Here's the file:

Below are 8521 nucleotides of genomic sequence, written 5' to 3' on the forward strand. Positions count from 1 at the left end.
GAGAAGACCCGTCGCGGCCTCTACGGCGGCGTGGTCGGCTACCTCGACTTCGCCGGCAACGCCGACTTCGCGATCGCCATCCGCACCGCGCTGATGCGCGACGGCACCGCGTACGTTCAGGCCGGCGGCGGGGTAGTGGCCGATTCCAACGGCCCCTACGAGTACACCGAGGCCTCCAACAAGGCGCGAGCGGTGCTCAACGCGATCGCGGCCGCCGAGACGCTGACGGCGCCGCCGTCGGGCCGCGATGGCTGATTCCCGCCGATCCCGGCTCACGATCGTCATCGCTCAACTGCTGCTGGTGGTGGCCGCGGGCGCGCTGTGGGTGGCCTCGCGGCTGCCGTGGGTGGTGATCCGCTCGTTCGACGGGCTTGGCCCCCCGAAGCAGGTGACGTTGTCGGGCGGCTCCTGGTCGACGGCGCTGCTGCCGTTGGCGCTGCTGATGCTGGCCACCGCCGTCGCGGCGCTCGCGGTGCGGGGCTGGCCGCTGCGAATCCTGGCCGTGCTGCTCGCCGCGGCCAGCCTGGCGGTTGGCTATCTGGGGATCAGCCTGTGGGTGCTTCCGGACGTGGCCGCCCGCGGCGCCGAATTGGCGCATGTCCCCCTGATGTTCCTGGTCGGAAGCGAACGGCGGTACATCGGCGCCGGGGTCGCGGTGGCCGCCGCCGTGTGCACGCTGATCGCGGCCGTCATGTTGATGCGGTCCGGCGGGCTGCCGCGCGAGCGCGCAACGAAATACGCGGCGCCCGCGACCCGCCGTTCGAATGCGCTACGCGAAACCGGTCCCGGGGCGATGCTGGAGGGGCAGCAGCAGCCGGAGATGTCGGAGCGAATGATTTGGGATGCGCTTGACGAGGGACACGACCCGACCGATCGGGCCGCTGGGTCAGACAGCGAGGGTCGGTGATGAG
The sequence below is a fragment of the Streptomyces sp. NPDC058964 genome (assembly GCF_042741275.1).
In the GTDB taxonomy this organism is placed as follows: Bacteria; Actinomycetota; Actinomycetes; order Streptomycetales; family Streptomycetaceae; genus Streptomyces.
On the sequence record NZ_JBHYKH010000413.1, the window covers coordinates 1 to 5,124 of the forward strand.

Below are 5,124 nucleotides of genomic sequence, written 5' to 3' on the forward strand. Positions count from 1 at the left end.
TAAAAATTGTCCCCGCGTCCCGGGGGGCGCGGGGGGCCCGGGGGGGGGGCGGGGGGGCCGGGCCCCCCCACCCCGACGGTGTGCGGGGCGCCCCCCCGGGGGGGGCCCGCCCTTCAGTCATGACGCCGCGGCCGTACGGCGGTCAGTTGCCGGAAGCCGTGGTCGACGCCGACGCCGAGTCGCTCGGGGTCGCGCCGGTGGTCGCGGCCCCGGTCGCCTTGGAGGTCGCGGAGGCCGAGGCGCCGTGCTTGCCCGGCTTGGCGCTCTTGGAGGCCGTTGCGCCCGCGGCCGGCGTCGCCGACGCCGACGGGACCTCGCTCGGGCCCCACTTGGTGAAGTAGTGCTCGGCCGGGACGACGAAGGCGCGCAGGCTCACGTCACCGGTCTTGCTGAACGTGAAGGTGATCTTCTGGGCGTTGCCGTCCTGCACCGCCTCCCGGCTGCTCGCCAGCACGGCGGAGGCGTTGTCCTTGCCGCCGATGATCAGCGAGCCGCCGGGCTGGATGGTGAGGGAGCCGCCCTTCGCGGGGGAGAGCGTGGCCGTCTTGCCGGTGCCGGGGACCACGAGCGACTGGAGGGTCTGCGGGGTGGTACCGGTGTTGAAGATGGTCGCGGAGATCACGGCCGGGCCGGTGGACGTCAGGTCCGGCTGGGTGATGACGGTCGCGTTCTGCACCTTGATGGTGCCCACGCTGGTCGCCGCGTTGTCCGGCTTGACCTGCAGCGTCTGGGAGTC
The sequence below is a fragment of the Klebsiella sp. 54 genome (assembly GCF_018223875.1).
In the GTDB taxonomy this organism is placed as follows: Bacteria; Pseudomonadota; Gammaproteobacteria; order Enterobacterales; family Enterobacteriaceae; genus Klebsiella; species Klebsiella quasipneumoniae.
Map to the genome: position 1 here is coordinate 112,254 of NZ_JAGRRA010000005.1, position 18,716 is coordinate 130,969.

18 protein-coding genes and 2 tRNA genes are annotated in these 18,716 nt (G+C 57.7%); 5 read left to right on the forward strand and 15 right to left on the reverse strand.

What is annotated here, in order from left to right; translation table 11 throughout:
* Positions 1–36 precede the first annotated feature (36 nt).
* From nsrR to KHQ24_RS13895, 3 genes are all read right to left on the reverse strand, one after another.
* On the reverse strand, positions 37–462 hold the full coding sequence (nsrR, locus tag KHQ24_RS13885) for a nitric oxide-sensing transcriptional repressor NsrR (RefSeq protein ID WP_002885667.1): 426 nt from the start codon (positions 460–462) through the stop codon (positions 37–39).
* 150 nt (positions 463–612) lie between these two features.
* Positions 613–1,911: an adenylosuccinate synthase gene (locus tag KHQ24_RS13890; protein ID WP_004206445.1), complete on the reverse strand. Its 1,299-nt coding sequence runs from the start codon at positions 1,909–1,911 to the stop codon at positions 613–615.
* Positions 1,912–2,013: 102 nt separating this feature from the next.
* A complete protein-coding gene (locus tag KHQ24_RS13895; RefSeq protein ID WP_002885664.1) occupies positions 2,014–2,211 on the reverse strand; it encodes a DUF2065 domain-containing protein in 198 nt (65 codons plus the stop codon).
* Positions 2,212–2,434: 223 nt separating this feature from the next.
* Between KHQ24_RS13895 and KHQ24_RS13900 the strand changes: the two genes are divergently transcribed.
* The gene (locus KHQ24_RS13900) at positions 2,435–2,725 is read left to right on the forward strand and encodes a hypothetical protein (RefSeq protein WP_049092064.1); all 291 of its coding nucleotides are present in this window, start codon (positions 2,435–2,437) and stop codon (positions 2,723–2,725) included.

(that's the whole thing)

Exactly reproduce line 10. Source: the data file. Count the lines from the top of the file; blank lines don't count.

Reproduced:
Map to the genome: position 1 here is coordinate 112,254 of NZ_JAGRRA010000005.1, position 18,716 is coordinate 130,969.